May

5

 Here is a very interesting article and a quick read:

As a culture, we continue to undervalue and even demonize rest and renewal—to our collective detriment. Sleep and rest are the first things we're willing to sacrifice in the name of getting more done, even if the consequence is doing it poorly. Too many employers evaluate their employees by the number of hours they work rather than by the real value they generate. The archetypal hard worker still arrives at work at dawn, stays into the evening and brags about getting by on 5 or 6 hours of sleep. Far better to get sufficient sleep, arrive later, leave earlier, and take intermittent times to rest and renew during the day. You'll pay better attention and do better work, but you'll also be more productive, because you'll get more done in less time.

Pitt T. Maner III writes:

This concept is in use by the NBA too:

" Some N.B.A. teams have received an education in the art of napping from Dr. Charles Czeisler, the director of the Division of Sleep Medicine at Harvard Medical School and chief of the sleep medicine division at Brigham and Women's Hospital in Boston.

Czeisler, known in the N.B.A. as the sleep doctor, has consulted with the Boston Celtics, the Portland Trail Blazers and the Minnesota Timberwolves about the virtues of receiving enough sleep. Napping was a significant piece of the tutorial.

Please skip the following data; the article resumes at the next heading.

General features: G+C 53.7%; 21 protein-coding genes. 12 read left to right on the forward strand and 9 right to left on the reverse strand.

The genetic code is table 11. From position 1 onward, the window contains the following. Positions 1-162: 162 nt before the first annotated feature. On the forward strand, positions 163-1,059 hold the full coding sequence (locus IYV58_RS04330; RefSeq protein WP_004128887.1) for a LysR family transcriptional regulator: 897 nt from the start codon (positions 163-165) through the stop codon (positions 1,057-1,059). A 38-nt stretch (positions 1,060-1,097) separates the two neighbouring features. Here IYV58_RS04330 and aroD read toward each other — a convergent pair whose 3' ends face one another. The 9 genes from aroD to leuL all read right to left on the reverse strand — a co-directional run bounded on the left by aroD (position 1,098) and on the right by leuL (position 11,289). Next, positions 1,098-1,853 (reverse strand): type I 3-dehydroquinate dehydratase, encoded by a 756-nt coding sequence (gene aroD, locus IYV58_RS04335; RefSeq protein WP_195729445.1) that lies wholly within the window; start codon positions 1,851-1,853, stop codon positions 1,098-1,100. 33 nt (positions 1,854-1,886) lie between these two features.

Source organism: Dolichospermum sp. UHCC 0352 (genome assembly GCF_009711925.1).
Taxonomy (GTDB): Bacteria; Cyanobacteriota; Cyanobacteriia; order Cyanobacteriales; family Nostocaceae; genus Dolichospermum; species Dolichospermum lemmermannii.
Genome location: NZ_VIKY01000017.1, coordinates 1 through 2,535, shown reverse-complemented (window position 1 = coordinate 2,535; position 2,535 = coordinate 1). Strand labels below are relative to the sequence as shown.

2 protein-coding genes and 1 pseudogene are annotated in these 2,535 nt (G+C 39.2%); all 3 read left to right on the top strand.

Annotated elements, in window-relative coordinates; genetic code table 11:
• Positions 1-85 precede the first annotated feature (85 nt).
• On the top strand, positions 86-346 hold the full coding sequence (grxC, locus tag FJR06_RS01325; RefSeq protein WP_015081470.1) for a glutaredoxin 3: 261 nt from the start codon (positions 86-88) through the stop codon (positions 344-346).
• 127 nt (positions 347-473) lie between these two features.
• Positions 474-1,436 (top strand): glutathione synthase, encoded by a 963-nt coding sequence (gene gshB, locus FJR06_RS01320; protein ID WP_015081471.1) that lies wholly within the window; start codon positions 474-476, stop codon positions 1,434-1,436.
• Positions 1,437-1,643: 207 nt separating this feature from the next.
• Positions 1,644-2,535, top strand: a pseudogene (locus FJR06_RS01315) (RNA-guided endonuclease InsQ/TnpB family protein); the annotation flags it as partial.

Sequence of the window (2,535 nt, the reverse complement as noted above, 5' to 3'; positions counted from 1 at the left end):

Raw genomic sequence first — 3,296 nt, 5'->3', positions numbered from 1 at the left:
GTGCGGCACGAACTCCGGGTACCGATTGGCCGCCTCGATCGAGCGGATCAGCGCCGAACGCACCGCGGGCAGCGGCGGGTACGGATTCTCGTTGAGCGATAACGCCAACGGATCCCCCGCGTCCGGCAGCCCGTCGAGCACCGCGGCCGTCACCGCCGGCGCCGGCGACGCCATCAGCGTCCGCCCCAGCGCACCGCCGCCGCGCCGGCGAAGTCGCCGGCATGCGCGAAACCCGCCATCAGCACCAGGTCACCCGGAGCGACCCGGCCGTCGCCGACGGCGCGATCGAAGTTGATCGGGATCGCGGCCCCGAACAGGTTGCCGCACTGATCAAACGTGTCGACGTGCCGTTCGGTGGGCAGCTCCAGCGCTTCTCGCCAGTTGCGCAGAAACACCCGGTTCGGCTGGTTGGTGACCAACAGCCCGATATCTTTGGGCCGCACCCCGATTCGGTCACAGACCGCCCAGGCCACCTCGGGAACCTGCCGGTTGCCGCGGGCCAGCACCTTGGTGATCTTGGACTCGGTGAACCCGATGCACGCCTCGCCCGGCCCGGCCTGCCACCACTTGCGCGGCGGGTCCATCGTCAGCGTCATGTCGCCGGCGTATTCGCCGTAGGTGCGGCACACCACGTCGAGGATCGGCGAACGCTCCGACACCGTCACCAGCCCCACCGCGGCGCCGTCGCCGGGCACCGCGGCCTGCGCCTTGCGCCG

Czeisler said he thought that N.B.A. players needed more sleep than the average person, about nine hours a day. Typical N.B.A. games end about 10 p.m., and with showering, eating, interviews and unwinding factored in, many players do not get to sleep until much later. If they are traveling to the next city after a game, they may arrive at their hotels after 3 a.m. There may then be a morning shootaround that requires getting up by 9 a.m. or earlier. Who wouldn't want a nap?"

(At the moment Lebron's power siesta, however, is outdoing the Celtic power nappers.)

Check out the Harvard Sleep Medicine Website also: (with mention of air traffic controllers also –and interesting points made about tired, young texting teens).


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